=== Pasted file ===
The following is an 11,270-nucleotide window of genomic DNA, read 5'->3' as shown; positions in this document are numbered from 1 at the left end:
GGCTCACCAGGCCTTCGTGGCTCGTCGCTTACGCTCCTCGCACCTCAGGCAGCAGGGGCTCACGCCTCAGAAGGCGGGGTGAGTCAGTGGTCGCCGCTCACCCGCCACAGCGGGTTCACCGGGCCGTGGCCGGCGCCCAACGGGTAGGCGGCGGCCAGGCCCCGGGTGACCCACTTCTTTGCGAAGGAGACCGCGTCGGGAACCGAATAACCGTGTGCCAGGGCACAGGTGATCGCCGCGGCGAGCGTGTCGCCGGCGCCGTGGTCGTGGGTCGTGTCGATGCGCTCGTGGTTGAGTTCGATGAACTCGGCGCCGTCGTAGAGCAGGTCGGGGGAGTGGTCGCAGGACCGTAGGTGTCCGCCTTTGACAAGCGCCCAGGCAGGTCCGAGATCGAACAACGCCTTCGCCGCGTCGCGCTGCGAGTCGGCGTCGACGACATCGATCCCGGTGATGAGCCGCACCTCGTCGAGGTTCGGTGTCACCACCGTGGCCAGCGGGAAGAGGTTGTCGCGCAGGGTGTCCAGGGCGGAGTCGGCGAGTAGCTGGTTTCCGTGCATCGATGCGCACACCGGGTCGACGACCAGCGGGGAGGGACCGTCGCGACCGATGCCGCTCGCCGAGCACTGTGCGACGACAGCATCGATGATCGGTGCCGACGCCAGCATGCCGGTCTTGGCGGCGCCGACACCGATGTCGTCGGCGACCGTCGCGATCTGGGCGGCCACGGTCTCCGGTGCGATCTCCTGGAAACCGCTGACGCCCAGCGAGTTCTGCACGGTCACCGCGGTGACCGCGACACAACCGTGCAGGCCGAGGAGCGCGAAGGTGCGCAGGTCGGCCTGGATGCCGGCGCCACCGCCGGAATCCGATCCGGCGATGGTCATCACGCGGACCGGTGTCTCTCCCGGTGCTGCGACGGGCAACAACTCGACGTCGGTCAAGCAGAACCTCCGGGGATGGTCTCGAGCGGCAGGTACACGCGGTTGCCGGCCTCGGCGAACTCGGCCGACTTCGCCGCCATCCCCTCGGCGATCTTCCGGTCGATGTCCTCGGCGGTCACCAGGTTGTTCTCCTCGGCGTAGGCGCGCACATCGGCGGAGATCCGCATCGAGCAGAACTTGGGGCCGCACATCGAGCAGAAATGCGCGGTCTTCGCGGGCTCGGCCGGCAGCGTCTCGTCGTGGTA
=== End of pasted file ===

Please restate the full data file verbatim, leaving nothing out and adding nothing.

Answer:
The following is an 11,270-nucleotide window of genomic DNA, read 5'->3' as shown; positions in this document are numbered from 1 at the left end:
GGCTCACCAGGCCTTCGTGGCTCGTCGCTTACGCTCCTCGCACCTCAGGCAGCAGGGGCTCACGCCTCAGAAGGCGGGGTGAGTCAGTGGTCGCCGCTCACCCGCCACAGCGGGTTCACCGGGCCGTGGCCGGCGCCCAACGGGTAGGCGGCGGCCAGGCCCCGGGTGACCCACTTCTTTGCGAAGGAGACCGCGTCGGGAACCGAATAACCGTGTGCCAGGGCACAGGTGATCGCCGCGGCGAGCGTGTCGCCGGCGCCGTGGTCGTGGGTCGTGTCGATGCGCTCGTGGTTGAGTTCGATGAACTCGGCGCCGTCGTAGAGCAGGTCGGGGGAGTGGTCGCAGGACCGTAGGTGTCCGCCTTTGACAAGCGCCCAGGCAGGTCCGAGATCGAACAACGCCTTCGCCGCGTCGCGCTGCGAGTCGGCGTCGACGACATCGATCCCGGTGATGAGCCGCACCTCGTCGAGGTTCGGTGTCACCACCGTGGCCAGCGGGAAGAGGTTGTCGCGCAGGGTGTCCAGGGCGGAGTCGGCGAGTAGCTGGTTTCCGTGCATCGATGCGCACACCGGGTCGACGACCAGCGGGGAGGGACCGTCGCGACCGATGCCGCTCGCCGAGCACTGTGCGACGACAGCATCGATGATCGGTGCCGACGCCAGCATGCCGGTCTTGGCGGCGCCGACACCGATGTCGTCGGCGACCGTCGCGATCTGGGCGGCCACGGTCTCCGGTGCGATCTCCTGGAAACCGCTGACGCCCAGCGAGTTCTGCACGGTCACCGCGGTGACCGCGACACAACCGTGCAGGCCGAGGAGCGCGAAGGTGCGCAGGTCGGCCTGGATGCCGGCGCCACCGCCGGAATCCGATCCGGCGATGGTCATCACGCGGACCGGTGTCTCTCCCGGTGCTGCGACGGGCAACAACTCGACGTCGGTCAAGCAGAACCTCCGGGGATGGTCTCGAGCGGCAGGTACACGCGGTTGCCGGCCTCGGCGAACTCGGCCGACTTCGCCGCCATCCCCTCGGCGATCTTCCGGTCGATGTCCTCGGCGGTCACCAGGTTGTTCTCCTCGGCGTAGGCGCGCACATCGGCGGAGATCCGCATCGAGCAGAACTTGGGGCCGCACATCGAGCAGAAATGCGCGGTCTTCGCGGGCTCGGCCGGCAGCGTCTCGTCGTGGTA